I had a delightful experience this morning before I left for work: having breakfast with my granddaughter, Evelyn.
There was a time when this wouldn’t be such a remarkable event. For most of human history, families typically lived in close proximity across several generations. In many cases, extended families might live under the same roof.
The mobility made possible by the internal combustion engine brought many benefits, but one of downsides from a parental perspective is that children grow up and move away instead of raising their kids close to home. We’re happy for the opportunities, but we miss our babies (and their babies).
I’m now starting to appreciate the bittersweet moments we created for my parents when my wife Lisa and I moved to the Twin Cities (100 miles away) in the late 1980s, taking our two children with us in pursuit of gainful employment. And when we moved back home to Austin in 1994, with two more little girls (one of whom turned 20 today!) and a baby boy on the way, it was really special to be able to be close to their grandparents.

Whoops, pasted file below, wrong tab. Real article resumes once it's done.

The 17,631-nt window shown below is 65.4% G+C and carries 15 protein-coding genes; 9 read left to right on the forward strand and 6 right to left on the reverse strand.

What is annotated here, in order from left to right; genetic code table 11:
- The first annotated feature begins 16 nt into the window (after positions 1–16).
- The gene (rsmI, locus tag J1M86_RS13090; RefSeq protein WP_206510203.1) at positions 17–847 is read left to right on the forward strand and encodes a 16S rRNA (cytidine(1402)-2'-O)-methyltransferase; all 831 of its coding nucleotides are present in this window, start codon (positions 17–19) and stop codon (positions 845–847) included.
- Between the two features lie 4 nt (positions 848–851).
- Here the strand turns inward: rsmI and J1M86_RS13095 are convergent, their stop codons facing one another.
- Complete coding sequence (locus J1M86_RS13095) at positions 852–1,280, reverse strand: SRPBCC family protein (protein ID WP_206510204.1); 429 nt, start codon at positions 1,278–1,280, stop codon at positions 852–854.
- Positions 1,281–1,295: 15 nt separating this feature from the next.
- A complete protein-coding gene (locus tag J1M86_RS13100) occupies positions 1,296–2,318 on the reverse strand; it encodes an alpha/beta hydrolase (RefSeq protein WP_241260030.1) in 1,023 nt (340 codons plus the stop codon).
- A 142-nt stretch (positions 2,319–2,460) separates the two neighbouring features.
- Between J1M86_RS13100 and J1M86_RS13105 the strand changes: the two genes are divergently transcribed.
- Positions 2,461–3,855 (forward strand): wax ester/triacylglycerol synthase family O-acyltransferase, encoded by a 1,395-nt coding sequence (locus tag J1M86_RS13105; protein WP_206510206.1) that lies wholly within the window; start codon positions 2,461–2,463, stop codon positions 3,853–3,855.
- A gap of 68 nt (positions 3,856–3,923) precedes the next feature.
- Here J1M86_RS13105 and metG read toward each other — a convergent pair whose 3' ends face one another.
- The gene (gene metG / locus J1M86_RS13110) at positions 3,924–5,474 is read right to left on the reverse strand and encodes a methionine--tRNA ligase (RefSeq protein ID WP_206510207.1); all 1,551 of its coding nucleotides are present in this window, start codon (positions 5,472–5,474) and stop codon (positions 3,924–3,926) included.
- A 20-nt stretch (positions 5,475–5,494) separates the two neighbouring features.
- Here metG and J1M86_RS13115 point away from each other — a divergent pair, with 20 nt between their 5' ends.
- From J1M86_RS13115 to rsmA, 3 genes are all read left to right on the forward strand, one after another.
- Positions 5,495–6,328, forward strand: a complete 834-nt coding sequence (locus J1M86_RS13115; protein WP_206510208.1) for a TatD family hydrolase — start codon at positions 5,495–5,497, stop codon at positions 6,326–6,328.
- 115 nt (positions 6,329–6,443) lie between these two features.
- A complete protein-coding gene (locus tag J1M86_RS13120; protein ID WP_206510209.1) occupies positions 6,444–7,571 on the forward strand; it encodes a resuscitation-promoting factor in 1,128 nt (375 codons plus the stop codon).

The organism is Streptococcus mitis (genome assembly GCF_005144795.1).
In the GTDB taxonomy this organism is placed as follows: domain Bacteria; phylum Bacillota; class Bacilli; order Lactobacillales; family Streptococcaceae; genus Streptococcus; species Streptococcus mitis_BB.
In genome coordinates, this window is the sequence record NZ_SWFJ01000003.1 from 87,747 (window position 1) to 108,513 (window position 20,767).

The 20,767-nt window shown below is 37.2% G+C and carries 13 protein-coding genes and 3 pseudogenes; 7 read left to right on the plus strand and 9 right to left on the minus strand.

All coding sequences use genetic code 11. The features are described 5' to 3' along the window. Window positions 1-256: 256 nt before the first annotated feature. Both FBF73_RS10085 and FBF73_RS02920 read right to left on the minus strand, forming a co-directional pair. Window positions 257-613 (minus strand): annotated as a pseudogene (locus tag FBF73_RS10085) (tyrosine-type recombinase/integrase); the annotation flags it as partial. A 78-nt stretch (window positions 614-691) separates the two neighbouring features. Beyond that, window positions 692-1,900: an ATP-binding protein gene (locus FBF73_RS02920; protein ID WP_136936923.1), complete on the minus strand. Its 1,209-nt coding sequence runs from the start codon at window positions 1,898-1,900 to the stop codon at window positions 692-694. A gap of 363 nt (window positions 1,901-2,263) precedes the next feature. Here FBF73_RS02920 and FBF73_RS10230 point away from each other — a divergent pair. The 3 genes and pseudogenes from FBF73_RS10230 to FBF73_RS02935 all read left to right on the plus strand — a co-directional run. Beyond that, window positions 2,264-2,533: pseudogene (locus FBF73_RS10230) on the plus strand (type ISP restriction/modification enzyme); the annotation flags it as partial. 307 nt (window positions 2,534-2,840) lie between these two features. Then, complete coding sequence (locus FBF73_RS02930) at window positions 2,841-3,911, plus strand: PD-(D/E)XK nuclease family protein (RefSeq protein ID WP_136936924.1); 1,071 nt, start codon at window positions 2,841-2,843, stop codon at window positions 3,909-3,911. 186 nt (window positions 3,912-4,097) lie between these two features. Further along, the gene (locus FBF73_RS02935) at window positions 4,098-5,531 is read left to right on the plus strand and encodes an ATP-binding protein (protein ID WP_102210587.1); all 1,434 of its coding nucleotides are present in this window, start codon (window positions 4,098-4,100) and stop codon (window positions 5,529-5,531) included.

Still, during that eight-year period, I think my parents probably got to see our kids about every six weeks or so.
Now my two oldest kids are married, and my daughter Rachel and her husband have moved to Grand Rapids, Michigan, where Kyle is going to seminary. They have two children, Evelyn and Judah. Anyone who has been in one of my presentations has been introduced indirectly to Evie.
But I see Evie and Judah much more frequently than my parents saw our kids, even though we’re about 500 miles away.
This morning I had a really special experience that illustrates the power of technology to strengthen those family bonds weakened by distance. Through the magic of Skype (and I do mean magic), I had breakfast with Evie (click photos to enlarge):
Evie was having a bowl of oatmeal at her table in Grand Rapids at 8 a.m. her time, while I had my gluten-free Corn Chex at 7 a.m. my time in Austin, a nine-hour drive away.
For us, though, her breakfast with “Bapa Eeee” was just like being directly across the table from each other. And I think I speeded up her eating, because when Grandpa took a bite, so did she: